Ekam Inhale - The Ashtanga Vinyasa Count:
Learn how to focus better, quiet the mind, clean up your practice and get new inspiration by Tom Richter

Have you ever wondered what the Sanskrit counting in the Ashtanga method is all about?
Ever felt intrigued by it and wanted to learn it, but didn’t know what it’s good for and why you should even bother?
In this article you will learn how studying the vinyasa count will focus your practice, quiet your mind and "clean up" your practice while giving you new inspiration to grow through the daily practice of Ashtanga yoga. 

Watching a long time Ashtanga practitioner can be quite intriguing. It’s what made me start the practice at first and continues to inspire me. Back then it was practitioners like David Swenson, Mark Darby or John Scott that I watched as they went through amazingly graceful and advanced movements. But apart from the breathtaking physical abilities, what struck me was their pure presence that shined through them as they practiced. A presence that is built and mastered over many years of practice. 

There are 2 elements that allow the practitioner to develop this unique presence:  

  1. The fact that it’s a self-practice

  2. The Vinyasa Count 

1. Self-practice:

Through continuous repetition of the same sequence, your focus eventually can broaden and go deeper.
The Ashtanga Method is based on self-exploration as one practices the prescribed breathing & movement sequence by himself, guided by a teacher only when needed. By having to memorize the movements, you stay present and focus on yourself (instead of on the constant external instruction by a teacher). Eventually - as the body starts flowing through the movements without thinking what comes next - you are able to draw your focus inward, . Then the awareness is able to go beyond the gross physical aspects of practice. 

2. The practice is clearly defined through the vinyasa count:

Let’s first define what the vinyasa count actually is?
In Ashtanga every posture has a specific number of vinyasas (breath-aligned movements) which bring us from Samastitih to a particular posture and back to standing. You might have heard the count in an Ashtanga Led Class, where the count is used to lead practitioners through the movements without any extra explanation needed. Once a week, practitioners who practice regularly in a guided self-practice setting (Mysore class) will find it beneficial and fun to flow with the group just counting the vinyasas.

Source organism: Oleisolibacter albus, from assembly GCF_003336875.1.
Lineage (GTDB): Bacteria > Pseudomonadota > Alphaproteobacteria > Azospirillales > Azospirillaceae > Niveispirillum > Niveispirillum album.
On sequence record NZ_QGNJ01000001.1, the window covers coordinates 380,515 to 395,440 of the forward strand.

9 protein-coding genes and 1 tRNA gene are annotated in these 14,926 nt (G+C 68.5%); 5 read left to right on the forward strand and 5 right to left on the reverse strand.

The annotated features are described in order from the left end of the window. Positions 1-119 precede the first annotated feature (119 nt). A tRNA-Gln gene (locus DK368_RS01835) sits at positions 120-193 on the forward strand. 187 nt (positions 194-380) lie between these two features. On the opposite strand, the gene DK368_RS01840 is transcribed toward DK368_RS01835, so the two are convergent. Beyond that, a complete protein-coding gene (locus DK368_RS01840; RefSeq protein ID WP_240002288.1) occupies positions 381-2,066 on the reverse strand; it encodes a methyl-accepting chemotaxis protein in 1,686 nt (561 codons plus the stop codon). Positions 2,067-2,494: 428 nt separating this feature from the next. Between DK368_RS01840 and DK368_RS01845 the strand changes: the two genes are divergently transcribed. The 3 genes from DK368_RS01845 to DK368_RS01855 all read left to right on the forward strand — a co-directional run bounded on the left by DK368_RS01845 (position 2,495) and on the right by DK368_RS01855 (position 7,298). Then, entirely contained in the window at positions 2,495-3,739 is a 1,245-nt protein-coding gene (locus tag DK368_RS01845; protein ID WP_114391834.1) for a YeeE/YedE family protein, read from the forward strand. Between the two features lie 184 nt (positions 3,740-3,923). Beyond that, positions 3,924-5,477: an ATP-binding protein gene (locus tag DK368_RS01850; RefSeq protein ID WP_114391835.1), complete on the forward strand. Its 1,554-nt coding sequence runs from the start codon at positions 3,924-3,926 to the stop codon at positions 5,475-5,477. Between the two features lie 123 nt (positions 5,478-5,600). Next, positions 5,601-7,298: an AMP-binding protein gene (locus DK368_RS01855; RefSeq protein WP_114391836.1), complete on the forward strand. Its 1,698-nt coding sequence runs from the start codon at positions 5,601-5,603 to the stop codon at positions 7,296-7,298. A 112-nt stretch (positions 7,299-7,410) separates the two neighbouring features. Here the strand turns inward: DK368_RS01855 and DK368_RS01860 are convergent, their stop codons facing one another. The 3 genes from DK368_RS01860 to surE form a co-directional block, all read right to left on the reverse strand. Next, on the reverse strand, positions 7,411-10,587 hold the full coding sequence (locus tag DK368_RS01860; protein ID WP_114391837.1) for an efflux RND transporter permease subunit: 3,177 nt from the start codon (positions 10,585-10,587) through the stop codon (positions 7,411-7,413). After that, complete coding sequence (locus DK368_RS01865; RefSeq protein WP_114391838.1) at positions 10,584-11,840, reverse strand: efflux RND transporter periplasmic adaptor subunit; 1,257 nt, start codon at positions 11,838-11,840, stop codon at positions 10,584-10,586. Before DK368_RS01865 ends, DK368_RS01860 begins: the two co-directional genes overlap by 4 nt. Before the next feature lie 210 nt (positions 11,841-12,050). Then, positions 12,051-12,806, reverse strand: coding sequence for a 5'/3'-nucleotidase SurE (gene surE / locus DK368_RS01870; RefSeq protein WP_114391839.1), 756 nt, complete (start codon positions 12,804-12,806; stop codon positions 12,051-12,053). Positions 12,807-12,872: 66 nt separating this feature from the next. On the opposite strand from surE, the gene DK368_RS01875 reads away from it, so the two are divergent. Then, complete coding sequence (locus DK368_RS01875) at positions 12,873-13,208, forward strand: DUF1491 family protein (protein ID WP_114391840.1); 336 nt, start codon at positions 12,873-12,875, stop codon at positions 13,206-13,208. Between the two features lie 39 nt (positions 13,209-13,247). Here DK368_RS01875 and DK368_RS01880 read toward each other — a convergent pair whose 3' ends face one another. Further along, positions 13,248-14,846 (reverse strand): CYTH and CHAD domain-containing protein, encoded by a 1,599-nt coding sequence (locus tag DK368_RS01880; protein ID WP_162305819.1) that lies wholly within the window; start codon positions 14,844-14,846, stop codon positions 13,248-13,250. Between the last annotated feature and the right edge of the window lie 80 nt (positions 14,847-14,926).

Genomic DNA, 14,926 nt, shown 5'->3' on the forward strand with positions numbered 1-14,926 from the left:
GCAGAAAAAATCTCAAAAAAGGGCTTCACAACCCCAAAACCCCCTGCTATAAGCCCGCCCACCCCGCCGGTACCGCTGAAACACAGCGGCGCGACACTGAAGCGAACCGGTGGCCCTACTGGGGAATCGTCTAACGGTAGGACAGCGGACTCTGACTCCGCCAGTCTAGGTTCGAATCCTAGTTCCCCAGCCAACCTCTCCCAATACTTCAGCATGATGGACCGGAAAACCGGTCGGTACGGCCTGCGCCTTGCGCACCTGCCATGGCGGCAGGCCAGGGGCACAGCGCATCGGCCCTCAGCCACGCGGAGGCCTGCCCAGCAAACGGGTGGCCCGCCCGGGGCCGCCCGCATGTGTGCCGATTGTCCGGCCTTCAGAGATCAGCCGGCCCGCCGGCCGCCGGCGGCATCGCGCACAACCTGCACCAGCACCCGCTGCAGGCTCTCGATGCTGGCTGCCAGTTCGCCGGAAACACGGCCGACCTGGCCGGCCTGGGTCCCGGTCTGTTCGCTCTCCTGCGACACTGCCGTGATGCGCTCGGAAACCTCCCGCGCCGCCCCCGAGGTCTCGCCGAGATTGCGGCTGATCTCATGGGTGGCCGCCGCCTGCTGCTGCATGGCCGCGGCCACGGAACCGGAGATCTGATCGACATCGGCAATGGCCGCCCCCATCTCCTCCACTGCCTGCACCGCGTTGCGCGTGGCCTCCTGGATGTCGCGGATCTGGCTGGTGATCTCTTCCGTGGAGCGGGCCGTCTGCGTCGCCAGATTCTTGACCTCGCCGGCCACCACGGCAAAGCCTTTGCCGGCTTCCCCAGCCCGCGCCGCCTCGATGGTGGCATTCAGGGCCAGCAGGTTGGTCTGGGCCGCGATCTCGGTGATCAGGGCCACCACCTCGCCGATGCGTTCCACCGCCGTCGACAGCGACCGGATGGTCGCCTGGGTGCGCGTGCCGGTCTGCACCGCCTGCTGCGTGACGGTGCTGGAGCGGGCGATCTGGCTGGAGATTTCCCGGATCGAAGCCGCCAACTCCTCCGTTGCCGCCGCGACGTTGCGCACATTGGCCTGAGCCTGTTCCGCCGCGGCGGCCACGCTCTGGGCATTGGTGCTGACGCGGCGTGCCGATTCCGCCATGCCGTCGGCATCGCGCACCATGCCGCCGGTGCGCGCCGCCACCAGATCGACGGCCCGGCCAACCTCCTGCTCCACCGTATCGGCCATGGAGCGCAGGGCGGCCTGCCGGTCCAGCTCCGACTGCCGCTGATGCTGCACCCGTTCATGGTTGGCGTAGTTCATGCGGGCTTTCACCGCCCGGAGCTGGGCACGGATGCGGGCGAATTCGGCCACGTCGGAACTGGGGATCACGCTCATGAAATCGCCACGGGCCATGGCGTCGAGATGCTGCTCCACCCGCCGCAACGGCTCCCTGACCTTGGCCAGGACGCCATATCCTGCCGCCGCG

But also during your self-practice the count is very useful. You mentally/silently count the Sanskrit numbers of the vinyasa you are doing, adding the assigned breath (inhale or exhale, or both) while moving and adding the particular gaze (drishti). This way you are fully focused and your mind completely occupied, that there is no space for thinking of daily affairs, or the asana that you dread that will come up soon in your practice. And once you know by heart how to count yourself through each posture, it becomes much easier to keep your practice clean, sincere and graceful, transforming it into pure meditation in movement.

If you are also teaching this method, knowing the Vinyasa count has many benefits. It gives you clarity about what and how to teach it to your students, and gives you a benchmark what your student should focus on (and what not). 

So should YOU learn the vinyasa count, and when is a good time to start learning and applying it in your practice? 

Well, first let me say that I do think that initially you can have a perfectly fine and beneficial practice by just practicing and breathing.

Back when I first started practicing Ashtanga, I didn’t have a teacher around so I practiced by myself at home. When I first travelled to India, I didn’t know much - apart from the practice itself. No Mantra, barely any asana name, no vinyasa count (I knew how to enter and exit the asanas, but no specific count). In fact, I don't think I even knew about the existence of the vinyasa count.